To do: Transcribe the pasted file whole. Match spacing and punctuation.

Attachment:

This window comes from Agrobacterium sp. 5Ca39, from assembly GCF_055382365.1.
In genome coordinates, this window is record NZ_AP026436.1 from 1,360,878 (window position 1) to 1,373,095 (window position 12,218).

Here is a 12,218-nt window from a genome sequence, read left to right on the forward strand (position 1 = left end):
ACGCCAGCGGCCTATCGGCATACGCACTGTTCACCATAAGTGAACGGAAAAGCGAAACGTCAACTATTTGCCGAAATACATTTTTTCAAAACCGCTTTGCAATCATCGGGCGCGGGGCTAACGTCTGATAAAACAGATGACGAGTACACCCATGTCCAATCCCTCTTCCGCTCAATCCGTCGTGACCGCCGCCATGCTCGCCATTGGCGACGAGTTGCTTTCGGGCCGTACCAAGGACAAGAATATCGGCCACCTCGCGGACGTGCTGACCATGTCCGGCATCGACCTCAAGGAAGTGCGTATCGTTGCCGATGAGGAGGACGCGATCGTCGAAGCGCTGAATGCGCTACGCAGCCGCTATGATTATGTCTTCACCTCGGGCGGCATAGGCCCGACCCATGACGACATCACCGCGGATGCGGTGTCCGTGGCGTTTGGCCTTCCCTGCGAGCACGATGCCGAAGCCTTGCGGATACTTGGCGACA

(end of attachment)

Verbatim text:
This window comes from Agrobacterium sp. 5Ca39, from assembly GCF_055382365.1.
In genome coordinates, this window is record NZ_AP026436.1 from 1,360,878 (window position 1) to 1,373,095 (window position 12,218).

Here is a 12,218-nt window from a genome sequence, read left to right on the forward strand (position 1 = left end):
ACGCCAGCGGCCTATCGGCATACGCACTGTTCACCATAAGTGAACGGAAAAGCGAAACGTCAACTATTTGCCGAAATACATTTTTTCAAAACCGCTTTGCAATCATCGGGCGCGGGGCTAACGTCTGATAAAACAGATGACGAGTACACCCATGTCCAATCCCTCTTCCGCTCAATCCGTCGTGACCGCCGCCATGCTCGCCATTGGCGACGAGTTGCTTTCGGGCCGTACCAAGGACAAGAATATCGGCCACCTCGCGGACGTGCTGACCATGTCCGGCATCGACCTCAAGGAAGTGCGTATCGTTGCCGATGAGGAGGACGCGATCGTCGAAGCGCTGAATGCGCTACGCAGCCGCTATGATTATGTCTTCACCTCGGGCGGCATAGGCCCGACCCATGACGACATCACCGCGGATGCGGTGTCCGTGGCGTTTGGCCTTCCCTGCGAGCACGATGCCGAAGCCTTGCGGATACTTGGCGACA